Examining the Recent Changes in Web Design
It is hard to believe that the life span of the World Wide Web can now be measured in decades, but it’s true. Over the last few years, the web has become ubiquitous, and modern websites are more sophisticated, responsive and feature-packed than ever before. Compared to the primitive websites of the 1990s, today’s online content is incredible. In fact, some websites that we use without thinking about today offer more capabilities than standalone desktop apps from just a few years ago.
As web browsers have become more powerful and internet connection speeds have become faster, designers enjoy more freedoms than ever before to produce interesting and interactive online content. However, that?s not to say that modern web design is completely free from challenges. Today, we access the web not just from our desktop computers, but also from mobile devices. In fact, in June 2014 mobile traffic exceeded desktop traffic worldwide for the first time ever. Much of that traffic came from social media apps, but mobile search is growing steadily in popularity, and by 2015 it is likely that mobile search volumes will exceed desktop search volumes.
So what does that mean for web design in 2014? Well, today’s designers must make an effort to ensure that their content can be read on any one of a number of devices, including desktop PCs, the most modern Apple devices with Retina displays, smartphones, feature phones, laptops, WebTVs, Amazon Kindles with black and white screens and limited browser capabilities, and a huge range of other devices.
In addition, web designers must think about the way that people interact with their websites. During the 90s, it was a fairly safe bet that if you owned a computer and were accessing the web, you were a tech-savvy person and an early adopter, willing to tweak and tinker with your settings or spend some time learning how to do things to get access to the content that interested you. Today, the internet is just another utility, and people expect websites to work first time. If you do not offer instant access to the content that a web surfer wants, then they will move on and try another website instead.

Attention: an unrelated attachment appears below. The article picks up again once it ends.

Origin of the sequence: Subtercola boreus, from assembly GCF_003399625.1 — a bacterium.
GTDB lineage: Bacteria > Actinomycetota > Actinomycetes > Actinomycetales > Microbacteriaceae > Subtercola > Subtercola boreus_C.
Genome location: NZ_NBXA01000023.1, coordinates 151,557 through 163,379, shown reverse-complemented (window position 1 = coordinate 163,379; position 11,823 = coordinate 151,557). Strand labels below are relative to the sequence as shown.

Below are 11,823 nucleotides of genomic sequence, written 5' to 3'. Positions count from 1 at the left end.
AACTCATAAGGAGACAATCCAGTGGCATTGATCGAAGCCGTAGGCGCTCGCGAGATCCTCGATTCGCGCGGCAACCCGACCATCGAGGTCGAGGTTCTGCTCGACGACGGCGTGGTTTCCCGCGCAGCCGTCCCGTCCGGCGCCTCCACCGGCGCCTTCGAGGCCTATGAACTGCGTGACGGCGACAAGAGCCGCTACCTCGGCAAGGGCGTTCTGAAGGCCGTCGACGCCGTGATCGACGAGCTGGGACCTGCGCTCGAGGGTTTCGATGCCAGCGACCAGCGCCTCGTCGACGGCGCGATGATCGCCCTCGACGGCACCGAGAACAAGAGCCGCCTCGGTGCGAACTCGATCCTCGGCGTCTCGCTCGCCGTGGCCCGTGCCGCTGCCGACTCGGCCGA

Interactivity in Web Design
While people expect that your website will load quickly, be easy to navigate and just work, that doesn’t mean that they will be content with a static website. Most people want the same high-end user experience on all of their devices. This is usually achieved by a concept known as responsive design. They want their websites to be interactive and expect to be able to engage with the website to customize their user experience.
Thanks to social media and user-generated content, many web surfers have become accustomed to getting constant streams of information about the things that they care about. They want to be able to read about the latest celebrity news, get real-time weather updates, follow important events and hear about exciting new products the moment they are released.
For webmasters, this poses an interesting problem: providing enough content. There is a lot of pressure to be ‘first’ with exciting news, but being first is not a good idea if it means sacrificing proofreading and fact-checking. Getting important news wrong is bad PR. Some webmasters get around this by allowing users to submit content, but this presents its own problems. What if the users spam, or post content that is offensive or objectionable. How will you moderate your community?
Web Design – The New Technologies
All of these technologies make it easier to make visually appealing, interactive content for the web. However, it is difficult for one single developer to stay up to date with the latest changes in all of these technologies. Some web designers get around these challenges by basing their websites on a popular free and open-source platform such as WordPress, Drupal or OS Commerce and focusing on creating skins or themes for these content management systems and store platforms.
Other web designers team up with expert web developers to create bespoke websites. Either of these solutions can be a good one. What is clear, however, is that it is a rare person indeed who is able to develop fully featured custom websites from scratch on their own.
These are just a few of the most recent changes in web design. It is important to remember that web design is always evolving, and the things that are new and cutting-edge today could be boring and obsolete – or even frowned upon – in just a few years time. Good web designers do not allow themselves to fall into set habits. They are always learning, developing and embracing new ideas. The web is a collection of knowledge and a window to the world, and a good designer will make sure that they make their content as easy to access, and as appealing, as possible.
If you are looking for someone to develop a website for you, it is a good idea to investigate several different developers. Talk to each one and find out what technologies they know and how much experience they have with other aspects of managing a website, such as SEO and marketing. In addition, look at a few of the websites in their portfolio. Do they look good to you? Are you happy with how quickly those websites load, and are they easy to navigate? If you are not impressed with the websites in a designer’s portfolio, move on and talk to another designer. Remember that your website represents your brand. It may be the first and only contact many people have with your brand.
Also see web design